Journal of Chemical Ecology

, Volume 28, Issue 2, pp 333–341 | Cite as

Characterization and Toxicity of Amanita cokeri Extract

Article

Abstract

The nonprotein amino acids 2-amino-3-cyclopropylbutanoic acid and 2-amino-5-chloro-4-pentenoic acid were isolated from the mushroom Amanita cokeri. The cyclopropyl amino acid is toxic to the fungus Cercospora kikuchii, the arthropod Oncopeltus fasciatus (milk weed bug), and the bacteria Agrobacterium tumefaciens, Erwinia amylovora, and Xanthomonas campestris. Toxicity to bacteria was reversible by addition of isoleucine to the medium. No toxicity was observed for 2-amino-5-chloro-4-pentenoic acid.

Basidiomyces Amanita Lepidella 2-amino-3-cyclopropylbutanoic acid 2-amino-5-chloro-4-pentenoic acid Oncopeltus Cercospora Agrobacterium Erwinia Xanthomonas 

Preview

Unable to display preview. Download preview PDF.

Unable to display preview. Download preview PDF.

REFERENCES

  1. Chilton, W. S. and Drehmel, D. C. 2001. Cyclopropyl amino acids of Amanita. Biochem. Syst. Ecol. 29:853–855.Google Scholar
  2. Chilton, W. S. and Tsou, G. 1972. A chloro amino acid from Amanita solitaria. Phytochemistry 11:2853–2857.Google Scholar
  3. Chilton, W. S. and Tsou, G. 1973. The unsaturated norleucines of Amanita solitaria: Chemical and pharmacological studies. Lloydia 36:169–173.Google Scholar
  4. Chilton, W. S., Tsou, G., and Kirk, L. 1968. A naturally-occuring allenic amino acid. Tetrahedron Lett. 60: 6283–6284.Google Scholar
  5. Drehmel, D. C., Moncalvo, J. M., and Vilgalys, R. 1999. Molecular phylogeny of Amanita based on large-subunit ribosomal DNA sequences: Implications for taxonomy and character evolution. Mycologia 91:610–618.Google Scholar
  6. Hatanaka, S. 1975. Identification of 2-amino-4,5-hexadienoic acid from Amanita pseudoporphyria Hongo. Lloydia 38:273–274.Google Scholar
  7. Hatanaka, S. I. 1992. Amino acids from mushrooms. Prog. Chem. Org. Nat. Prod. 59:1–139.Google Scholar
  8. Hatanaka, S. and Kawakami, K. 1980. Isolation and identification of L-2-amino-4,5-hexadienoic acid from Amanita neoovoidea. Sci. Pap. Coll. Gen. Educ. Univ. Tokyo 30:147–150.Google Scholar
  9. Hatanaka, S., Kaneko, S., Niimura, Y., Kinoshita, F., and Soma, G. 1974. L-2-Amino-4-chloro-4-pentenoic acid, a new amino acid from Amanita pseudoporphyria. Tetrahedron Lett. 45:3931–3932.Google Scholar
  10. Hatanaka, S., Niimura, Y., and Takishima, K. 1985. Non-protein amino acids of unsaturated norleucine-type in Amanita pseudoporphyria. Trans. Mycol. Soc. Jpn. 26:61–68.Google Scholar
  11. Hatanaka, S., Furukawa, J., Aoki, T., Akatsuka, H., and Nagasawa, E. 1994. (2S)-2-Amino-5-chloro-4-hydroxy-5-hexenoic acid, a newchloro amino acid, and related compounds from Amanitagymnopus. Mycoscience 35:391–394.Google Scholar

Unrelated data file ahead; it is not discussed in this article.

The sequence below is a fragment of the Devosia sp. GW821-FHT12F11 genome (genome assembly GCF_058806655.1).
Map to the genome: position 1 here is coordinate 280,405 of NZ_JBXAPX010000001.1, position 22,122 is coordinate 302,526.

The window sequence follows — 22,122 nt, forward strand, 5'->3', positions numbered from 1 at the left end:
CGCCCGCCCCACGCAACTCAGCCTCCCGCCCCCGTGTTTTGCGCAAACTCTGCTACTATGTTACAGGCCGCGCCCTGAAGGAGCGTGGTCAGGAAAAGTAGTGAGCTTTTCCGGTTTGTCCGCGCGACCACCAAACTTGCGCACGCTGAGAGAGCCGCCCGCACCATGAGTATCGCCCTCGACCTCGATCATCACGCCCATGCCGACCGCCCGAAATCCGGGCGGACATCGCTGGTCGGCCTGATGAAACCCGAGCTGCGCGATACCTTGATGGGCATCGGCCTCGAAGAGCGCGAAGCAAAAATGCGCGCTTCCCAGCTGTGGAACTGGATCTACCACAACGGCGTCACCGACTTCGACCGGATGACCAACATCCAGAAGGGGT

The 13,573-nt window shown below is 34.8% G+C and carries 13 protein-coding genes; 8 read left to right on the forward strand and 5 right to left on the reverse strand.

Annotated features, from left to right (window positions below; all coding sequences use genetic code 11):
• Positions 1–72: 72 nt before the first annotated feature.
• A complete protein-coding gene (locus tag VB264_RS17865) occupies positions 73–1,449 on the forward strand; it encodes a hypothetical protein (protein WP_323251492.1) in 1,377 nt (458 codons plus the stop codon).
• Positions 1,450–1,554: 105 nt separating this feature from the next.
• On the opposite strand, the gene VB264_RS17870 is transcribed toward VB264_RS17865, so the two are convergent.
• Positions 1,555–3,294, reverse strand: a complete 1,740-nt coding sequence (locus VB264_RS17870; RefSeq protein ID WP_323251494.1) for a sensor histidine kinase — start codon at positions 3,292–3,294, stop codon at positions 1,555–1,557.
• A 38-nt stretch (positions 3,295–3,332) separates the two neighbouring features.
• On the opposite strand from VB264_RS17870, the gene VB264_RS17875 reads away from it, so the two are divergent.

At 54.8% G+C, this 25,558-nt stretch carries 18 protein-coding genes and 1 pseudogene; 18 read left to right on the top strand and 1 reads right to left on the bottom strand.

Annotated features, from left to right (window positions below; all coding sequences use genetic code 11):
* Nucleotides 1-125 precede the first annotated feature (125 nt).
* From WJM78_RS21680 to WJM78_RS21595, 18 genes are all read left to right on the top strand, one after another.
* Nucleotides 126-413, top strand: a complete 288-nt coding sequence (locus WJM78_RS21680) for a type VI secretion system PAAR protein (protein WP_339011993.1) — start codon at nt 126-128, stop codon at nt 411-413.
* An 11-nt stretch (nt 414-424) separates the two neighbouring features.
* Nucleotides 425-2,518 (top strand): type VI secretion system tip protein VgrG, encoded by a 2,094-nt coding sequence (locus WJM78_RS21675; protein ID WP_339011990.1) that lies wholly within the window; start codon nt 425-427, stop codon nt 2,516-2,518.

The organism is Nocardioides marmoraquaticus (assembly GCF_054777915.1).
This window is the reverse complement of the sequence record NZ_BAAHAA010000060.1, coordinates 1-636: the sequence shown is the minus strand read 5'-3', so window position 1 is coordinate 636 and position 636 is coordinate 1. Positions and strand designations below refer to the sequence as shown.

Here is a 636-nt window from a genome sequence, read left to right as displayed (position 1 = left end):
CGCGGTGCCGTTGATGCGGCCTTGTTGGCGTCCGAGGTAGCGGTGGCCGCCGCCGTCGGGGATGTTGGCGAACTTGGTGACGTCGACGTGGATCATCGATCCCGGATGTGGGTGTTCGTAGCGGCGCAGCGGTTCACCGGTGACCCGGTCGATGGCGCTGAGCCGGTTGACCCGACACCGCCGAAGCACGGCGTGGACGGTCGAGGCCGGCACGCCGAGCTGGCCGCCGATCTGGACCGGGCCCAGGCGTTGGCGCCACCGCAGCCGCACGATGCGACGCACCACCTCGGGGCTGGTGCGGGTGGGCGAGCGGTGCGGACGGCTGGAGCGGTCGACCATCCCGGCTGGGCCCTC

12. Hatanaka, S., Okada, K., and Nagasawa, E. 1995. Isolation and identification of (2S)-2-amino-5-chloro-4-hydroxy-5-hexenoic acid from an Amanita of the section Roanokenses. Mycoscience 36:395–397.Google Scholar
  13. Hatanaka, S., Niimura, Y., Takishima, K., and Sugiyama, J. 1998. (2R)-2-Amino-6-hydroxy-4-hexynoic acid, and related amino acids in the fruiting bodies of Amanita miculifera. Phytochemistry 49:573–578.Google Scholar
  14. Lehninger, A. L. 1975. Biochemistry. Worth Publication, New York, pp. 833–834.Google Scholar
  15. Meek, J. S. and Rowe, J. W. 1955. The synthesis of β-cyclopropyl-α-aminopropionic acid. J. Am. Chem. Soc. 77:6675–6678.Google Scholar
  16. Moncalvo, J. M., Drehmel, D. C., and Vilgalys, R. 2000. Variation in modes and rates of evolution in nuclear and mitochondrial ribosomal DNA in the mushroom genus Amanita: Phylogenetic implications. Mol. Phylogenet. Evol. 16:48–63.Google Scholar
  17. Moriguchi, M., Hara, Y., and Hatanaka, S. 1987. Antibacterial activity of L-2-amino-4-chloro-4-pentenoic acid isolated from Amanita pseudoporphyria Hongo. J. Antibiot. Tokyo 40:904–906.Google Scholar
  18. Ohta, T., Nakajima, S., Sato, Z., Aoki, T., Hatanaka, S., and Nozoe, S. 1986. Cyclopropylalanine, an antifungal amino acid of the mushroom Amanita virgineoides Bas. Chem. Lett. 1986:511–512.Google Scholar
  19. Ohta, T., Nakajima, S., Hatanaka, S., Yamamoto, M., Shimmen, Y., Nishimura, S., Yamaizumi, Z., and Nozoe, S. 1987. A chlorohydrin amino acid from Amanita abrupta. Phytochemistry 26:565–566.Google Scholar
  20. Ohta, T., Matsuda, M., Takahashi, T., Nakajima, S., and Nozoe, S. 1995. (S)-cis-2-Amino-5-chloro-4-pentenoic acid from the fungus Amanita virgineoides. Chem. Pharm. Bull. 43:899–900.Google Scholar
  21. Pelizzari, V., Feifel, E., Rohrmoser, M., Gstraunthaler, G., and Moser, M. 1994. Partial purification and characterization of a toxic component of Amanita smithiana. Mycologia 86:555–560.Google Scholar
  22. Scannell, J. P. and Pruess, D. L. 1975. Naturally occurring amino acid and oligopeptide antimetabolites, in B. Weinstein (ed.), Chemistry and Biochemistry of Amino Acids, Peptides, and Proteins, Vol. 3, pp. 189–244, Marcel Dekker, New York.Google Scholar
  23. Yamaura, Y., Fukuhara, M., Takabatake E., Ito, N., and Hashimoto, T. 1986. Hepatotoxic action of a poisonous mushroom, Amanita abrupta in mice and its toxic component. Toxicology 38:161–173.Google Scholar
  24. Yoshimura, H., Takegami, K., Doe, M., Yamashita, T., Shibata, K., Wakabayashi, K., Soga, K., and Kamisaka, S. 1999. Alpha amino acids from a mushroom, Amanita castanopsidis Hongo, with growth-inhibiting activity. Phytochemistry 52:25–27.Google Scholar

Copyright information

© Plenum Publishing Corporation 2002

Authors and Affiliations

  1. 1.Department of BotanyNorth Carolina State UniversityRaleigh

Personalised recommendations